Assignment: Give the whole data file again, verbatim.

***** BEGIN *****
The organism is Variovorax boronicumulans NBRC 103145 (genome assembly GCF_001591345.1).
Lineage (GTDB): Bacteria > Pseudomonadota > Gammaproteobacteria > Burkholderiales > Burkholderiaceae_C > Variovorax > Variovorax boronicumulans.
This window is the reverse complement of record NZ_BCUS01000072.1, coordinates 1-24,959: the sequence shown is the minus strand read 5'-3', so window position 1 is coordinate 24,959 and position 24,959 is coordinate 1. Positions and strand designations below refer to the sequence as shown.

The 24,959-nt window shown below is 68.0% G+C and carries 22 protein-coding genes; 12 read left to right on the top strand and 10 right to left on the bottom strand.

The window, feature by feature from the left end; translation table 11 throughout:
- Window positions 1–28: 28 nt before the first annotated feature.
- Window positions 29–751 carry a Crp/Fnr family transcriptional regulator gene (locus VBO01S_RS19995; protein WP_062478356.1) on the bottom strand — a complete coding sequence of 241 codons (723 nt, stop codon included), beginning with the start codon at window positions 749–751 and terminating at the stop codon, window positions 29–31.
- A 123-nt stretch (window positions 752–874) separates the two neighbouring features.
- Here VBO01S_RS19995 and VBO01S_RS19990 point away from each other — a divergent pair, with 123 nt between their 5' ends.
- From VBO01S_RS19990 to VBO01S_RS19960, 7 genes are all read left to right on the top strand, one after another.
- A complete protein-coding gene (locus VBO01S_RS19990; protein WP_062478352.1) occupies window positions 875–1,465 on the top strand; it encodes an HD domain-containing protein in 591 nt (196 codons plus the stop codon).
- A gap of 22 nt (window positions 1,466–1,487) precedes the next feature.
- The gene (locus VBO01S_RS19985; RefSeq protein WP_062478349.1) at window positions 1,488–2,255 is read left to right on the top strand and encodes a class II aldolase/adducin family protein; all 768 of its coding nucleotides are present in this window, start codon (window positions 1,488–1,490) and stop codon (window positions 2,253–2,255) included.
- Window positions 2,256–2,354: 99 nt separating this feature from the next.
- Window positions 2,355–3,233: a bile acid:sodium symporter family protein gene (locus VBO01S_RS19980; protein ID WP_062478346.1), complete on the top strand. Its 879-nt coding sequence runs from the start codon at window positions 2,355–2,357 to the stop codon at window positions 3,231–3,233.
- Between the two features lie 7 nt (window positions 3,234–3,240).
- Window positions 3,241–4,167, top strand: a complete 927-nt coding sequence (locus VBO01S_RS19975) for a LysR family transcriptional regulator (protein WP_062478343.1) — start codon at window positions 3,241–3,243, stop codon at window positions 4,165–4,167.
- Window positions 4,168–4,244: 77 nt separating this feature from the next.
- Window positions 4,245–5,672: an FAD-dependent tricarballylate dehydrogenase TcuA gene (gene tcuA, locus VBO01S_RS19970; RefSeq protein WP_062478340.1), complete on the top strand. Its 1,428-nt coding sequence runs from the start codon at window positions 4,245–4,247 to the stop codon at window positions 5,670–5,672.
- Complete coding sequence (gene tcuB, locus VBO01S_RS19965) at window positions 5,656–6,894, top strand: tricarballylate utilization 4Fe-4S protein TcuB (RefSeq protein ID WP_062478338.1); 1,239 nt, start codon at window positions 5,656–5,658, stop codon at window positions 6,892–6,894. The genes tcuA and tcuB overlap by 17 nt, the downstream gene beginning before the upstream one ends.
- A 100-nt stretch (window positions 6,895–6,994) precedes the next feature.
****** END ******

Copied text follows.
The organism is Variovorax boronicumulans NBRC 103145 (genome assembly GCF_001591345.1).
Lineage (GTDB): Bacteria > Pseudomonadota > Gammaproteobacteria > Burkholderiales > Burkholderiaceae_C > Variovorax > Variovorax boronicumulans.
This window is the reverse complement of record NZ_BCUS01000072.1, coordinates 1-24,959: the sequence shown is the minus strand read 5'-3', so window position 1 is coordinate 24,959 and position 24,959 is coordinate 1. Positions and strand designations below refer to the sequence as shown.

The 24,959-nt window shown below is 68.0% G+C and carries 22 protein-coding genes; 12 read left to right on the top strand and 10 right to left on the bottom strand.

The window, feature by feature from the left end; translation table 11 throughout:
- Window positions 1–28: 28 nt before the first annotated feature.
- Window positions 29–751 carry a Crp/Fnr family transcriptional regulator gene (locus VBO01S_RS19995; protein WP_062478356.1) on the bottom strand — a complete coding sequence of 241 codons (723 nt, stop codon included), beginning with the start codon at window positions 749–751 and terminating at the stop codon, window positions 29–31.
- A 123-nt stretch (window positions 752–874) separates the two neighbouring features.
- Here VBO01S_RS19995 and VBO01S_RS19990 point away from each other — a divergent pair, with 123 nt between their 5' ends.
- From VBO01S_RS19990 to VBO01S_RS19960, 7 genes are all read left to right on the top strand, one after another.
- A complete protein-coding gene (locus VBO01S_RS19990; protein WP_062478352.1) occupies window positions 875–1,465 on the top strand; it encodes an HD domain-containing protein in 591 nt (196 codons plus the stop codon).
- A gap of 22 nt (window positions 1,466–1,487) precedes the next feature.
- The gene (locus VBO01S_RS19985; RefSeq protein WP_062478349.1) at window positions 1,488–2,255 is read left to right on the top strand and encodes a class II aldolase/adducin family protein; all 768 of its coding nucleotides are present in this window, start codon (window positions 1,488–1,490) and stop codon (window positions 2,253–2,255) included.
- Window positions 2,256–2,354: 99 nt separating this feature from the next.
- Window positions 2,355–3,233: a bile acid:sodium symporter family protein gene (locus VBO01S_RS19980; protein ID WP_062478346.1), complete on the top strand. Its 879-nt coding sequence runs from the start codon at window positions 2,355–2,357 to the stop codon at window positions 3,231–3,233.
- Between the two features lie 7 nt (window positions 3,234–3,240).
- Window positions 3,241–4,167, top strand: a complete 927-nt coding sequence (locus VBO01S_RS19975) for a LysR family transcriptional regulator (protein WP_062478343.1) — start codon at window positions 3,241–3,243, stop codon at window positions 4,165–4,167.
- Window positions 4,168–4,244: 77 nt separating this feature from the next.
- Window positions 4,245–5,672: an FAD-dependent tricarballylate dehydrogenase TcuA gene (gene tcuA, locus VBO01S_RS19970; RefSeq protein WP_062478340.1), complete on the top strand. Its 1,428-nt coding sequence runs from the start codon at window positions 4,245–4,247 to the stop codon at window positions 5,670–5,672.
- Complete coding sequence (gene tcuB, locus VBO01S_RS19965) at window positions 5,656–6,894, top strand: tricarballylate utilization 4Fe-4S protein TcuB (RefSeq protein ID WP_062478338.1); 1,239 nt, start codon at window positions 5,656–5,658, stop codon at window positions 6,892–6,894. The genes tcuA and tcuB overlap by 17 nt, the downstream gene beginning before the upstream one ends.
- A 100-nt stretch (window positions 6,895–6,994) precedes the next feature.